Joseph Infante asks: It seems like even before the injuries to Ogletree and Davis this week, we were still in need of help at linebacker. I am trying to figure out why the Giants wouldn’t take a look at Brandon Marshall. I love the Connelly kid. I felt like it was only a matter of time before he emerged. Very happy about him. Not really sure what the deal is with re-signing Stupar is? He was a good special teams player for us, but left more to be desired at LB. Maybe they plan to give LB reps to someone else and need Stupar as a substitution for that player? I guess we will have to see.

Ed says: Re-signing Stupar is not ideal. The Giants know that. Otherwise, they wouldn’t have cut him in the first place. It’s simply a situation where they needed a linebacker who could step in if needed on Sunday since they only have two healthy ones (Ryan Connelly and David Mayo) and Stupar knows the defense.

I thought the Giants might promote Josiah Tauaefa from the practice squad, but I understand why they didn’t. They figure they only need a play for a week or two, and you don’t want to promote a kid like Tauaefa, then have to subject him to waivers in a week or two and risk losing him.

As for Marshall, how do we know they haven’t taken a look at him? Or even offered him a contract? We don’t know. Marshall is 30, and my guess is he’s probably sitting at home waiting for the perfect situation — for a playoff team in need of a linebacker — to come calling. That’s not the Giants. Marshall would help the Giants. I get it. I’m sure Dave Gettleman knows it. Considering how young the Giants are on that side of the ball, though, he might not be the right fit.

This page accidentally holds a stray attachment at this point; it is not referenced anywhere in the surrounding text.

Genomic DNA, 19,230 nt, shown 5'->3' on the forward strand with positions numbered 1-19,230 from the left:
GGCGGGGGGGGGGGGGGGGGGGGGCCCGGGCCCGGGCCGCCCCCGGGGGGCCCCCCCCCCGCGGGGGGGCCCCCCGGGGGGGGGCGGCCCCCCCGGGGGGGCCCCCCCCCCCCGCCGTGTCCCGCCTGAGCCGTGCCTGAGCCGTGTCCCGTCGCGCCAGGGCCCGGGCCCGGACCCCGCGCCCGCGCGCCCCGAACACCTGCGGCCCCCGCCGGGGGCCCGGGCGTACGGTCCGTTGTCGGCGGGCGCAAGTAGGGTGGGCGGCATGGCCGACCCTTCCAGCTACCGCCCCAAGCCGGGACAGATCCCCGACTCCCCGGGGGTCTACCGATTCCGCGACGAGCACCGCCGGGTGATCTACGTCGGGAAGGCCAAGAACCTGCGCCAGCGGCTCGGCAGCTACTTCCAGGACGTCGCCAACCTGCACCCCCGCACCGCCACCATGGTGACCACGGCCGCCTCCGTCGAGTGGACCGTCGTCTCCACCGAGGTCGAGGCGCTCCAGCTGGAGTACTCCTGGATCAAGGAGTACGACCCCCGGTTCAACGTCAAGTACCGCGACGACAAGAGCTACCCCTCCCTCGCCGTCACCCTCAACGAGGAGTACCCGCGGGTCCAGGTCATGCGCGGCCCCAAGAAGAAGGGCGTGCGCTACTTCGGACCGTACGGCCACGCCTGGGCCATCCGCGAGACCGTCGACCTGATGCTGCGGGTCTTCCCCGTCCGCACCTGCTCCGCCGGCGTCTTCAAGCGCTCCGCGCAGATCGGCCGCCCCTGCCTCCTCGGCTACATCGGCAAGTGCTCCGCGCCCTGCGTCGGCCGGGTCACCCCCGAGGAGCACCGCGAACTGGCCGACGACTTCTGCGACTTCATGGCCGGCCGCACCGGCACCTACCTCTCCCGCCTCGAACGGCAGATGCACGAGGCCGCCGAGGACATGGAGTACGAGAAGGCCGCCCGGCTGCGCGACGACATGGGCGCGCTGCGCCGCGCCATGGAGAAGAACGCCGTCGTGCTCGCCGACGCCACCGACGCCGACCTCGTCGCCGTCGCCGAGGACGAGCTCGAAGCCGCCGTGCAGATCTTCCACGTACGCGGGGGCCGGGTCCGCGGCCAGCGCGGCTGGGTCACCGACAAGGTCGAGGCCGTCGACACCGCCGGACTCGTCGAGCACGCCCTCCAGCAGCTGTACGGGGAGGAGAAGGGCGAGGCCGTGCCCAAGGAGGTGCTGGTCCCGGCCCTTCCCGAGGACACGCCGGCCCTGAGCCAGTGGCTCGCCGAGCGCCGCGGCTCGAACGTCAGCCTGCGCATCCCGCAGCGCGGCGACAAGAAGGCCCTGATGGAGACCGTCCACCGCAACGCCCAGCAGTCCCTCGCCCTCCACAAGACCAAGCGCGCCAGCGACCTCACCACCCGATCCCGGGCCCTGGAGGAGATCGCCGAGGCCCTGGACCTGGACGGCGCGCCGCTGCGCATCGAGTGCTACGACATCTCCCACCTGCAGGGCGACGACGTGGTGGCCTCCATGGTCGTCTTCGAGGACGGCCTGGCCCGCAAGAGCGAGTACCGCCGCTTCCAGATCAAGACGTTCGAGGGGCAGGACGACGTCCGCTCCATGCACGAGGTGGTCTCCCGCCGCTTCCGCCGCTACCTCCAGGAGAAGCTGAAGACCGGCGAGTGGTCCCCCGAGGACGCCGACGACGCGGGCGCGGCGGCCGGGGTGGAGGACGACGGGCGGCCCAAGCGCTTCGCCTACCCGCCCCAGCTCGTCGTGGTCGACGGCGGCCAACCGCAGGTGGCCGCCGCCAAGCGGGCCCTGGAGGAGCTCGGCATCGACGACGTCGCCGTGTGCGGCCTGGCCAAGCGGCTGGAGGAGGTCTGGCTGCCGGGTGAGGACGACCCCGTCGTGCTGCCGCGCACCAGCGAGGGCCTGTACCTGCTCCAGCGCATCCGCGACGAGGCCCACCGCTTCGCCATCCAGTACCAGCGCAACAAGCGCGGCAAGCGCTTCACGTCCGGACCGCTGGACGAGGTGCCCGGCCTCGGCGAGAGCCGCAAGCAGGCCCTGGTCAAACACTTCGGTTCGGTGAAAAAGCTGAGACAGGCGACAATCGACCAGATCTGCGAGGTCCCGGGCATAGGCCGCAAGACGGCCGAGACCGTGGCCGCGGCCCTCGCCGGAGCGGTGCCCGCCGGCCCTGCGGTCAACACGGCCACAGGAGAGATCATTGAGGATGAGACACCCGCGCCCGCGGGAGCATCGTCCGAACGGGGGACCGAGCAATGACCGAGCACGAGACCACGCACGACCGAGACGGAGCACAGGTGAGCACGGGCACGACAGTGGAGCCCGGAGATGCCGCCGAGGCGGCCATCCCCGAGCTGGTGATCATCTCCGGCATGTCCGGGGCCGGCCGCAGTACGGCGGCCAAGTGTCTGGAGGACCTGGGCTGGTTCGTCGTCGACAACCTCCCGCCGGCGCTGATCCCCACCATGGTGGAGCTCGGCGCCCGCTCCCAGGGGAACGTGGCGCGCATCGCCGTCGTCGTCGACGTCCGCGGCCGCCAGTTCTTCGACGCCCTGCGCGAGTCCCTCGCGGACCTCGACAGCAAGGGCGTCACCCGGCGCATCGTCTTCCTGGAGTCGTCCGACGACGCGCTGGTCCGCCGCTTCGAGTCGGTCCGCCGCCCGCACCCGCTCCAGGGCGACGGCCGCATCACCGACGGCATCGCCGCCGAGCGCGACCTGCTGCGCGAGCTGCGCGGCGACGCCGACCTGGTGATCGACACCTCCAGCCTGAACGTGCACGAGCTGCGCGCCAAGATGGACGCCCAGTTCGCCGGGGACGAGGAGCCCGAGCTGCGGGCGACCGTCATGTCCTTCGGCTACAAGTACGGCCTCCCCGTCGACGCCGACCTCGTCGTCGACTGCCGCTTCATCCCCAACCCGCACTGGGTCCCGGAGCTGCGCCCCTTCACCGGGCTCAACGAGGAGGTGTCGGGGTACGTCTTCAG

Jack LeGoff asks: James Bettcher is a fine coach, but things just don’t seem to be working for him and the defense. And I’ve thought all along that his style of defense doesn’t really feel to me like a “Giants” defense, if that makes sense. If he gets fired, what do you think about the Giants trying to bring Rex Ryan back to the MetLife sideline? I think Rex is an outstanding defensive coach, he’s got that Parcells-like grit and swagger, and I just think he’d look good in blue. What are your thoughts? Thanks again.

Ed says: Oh, man! Jack, you really want to do that to Pat Shurmur? Rex Ryan! I get it, Ryan is a better defensive coordinator than head coach. If he gets back into the NFL, that’s the role he should be in. I just don’t see Ryan and his oversized ego fitting with Pat Shurmur and Dave Gettleman.

By the way, what is a “Giants” defense? They’ve won Super Bowls as a base 3-4. They’ve won Super Bowls as a base 4-3. I’m tired of the “which system should they play?” debate. As long as they play good defense, who cares?

The Giants are incredibly young on defense. Let’s see what Bettcher is able to do in terms of developing them. If they don’t make progress, maybe the Giants will have to look for another coordinator. Let’s see how it plays out.

2017 Summer TCA Tour - Day 2
Rex Ryan
Photo by Frederick M. Brown/Getty Images

Sai Mullapudi asks: I wanted to ask you opinion on Hal Hunter. Where does he stand in the list of O-Line coaches. He doesn’t have to be Dante Scarnecchia but I am always a little underwhelmed that he cannot seem to get the best out of his players. Do you agree? If so, how can the organization help him get better?

Ed says: Sai, how do we judge whether a position coach is a good one or not? I quite honestly think trying to do that is a fool’s errand. We don’t see them in practice. We don’t see in-game decisions they make, hear their interactions with players during games or see their work during position meetings each week. Sometimes really good coaches have really bad players and their position group stinks. Sometimes awful coaches have great players who cover for their weaknesses.

Is Hunter a better coach this year than last? Or, is the offensive line better because Kevin Zeitler replaced Patrick Omameh and Mike Remmers replaced Chad Wheeler? Probably the latter.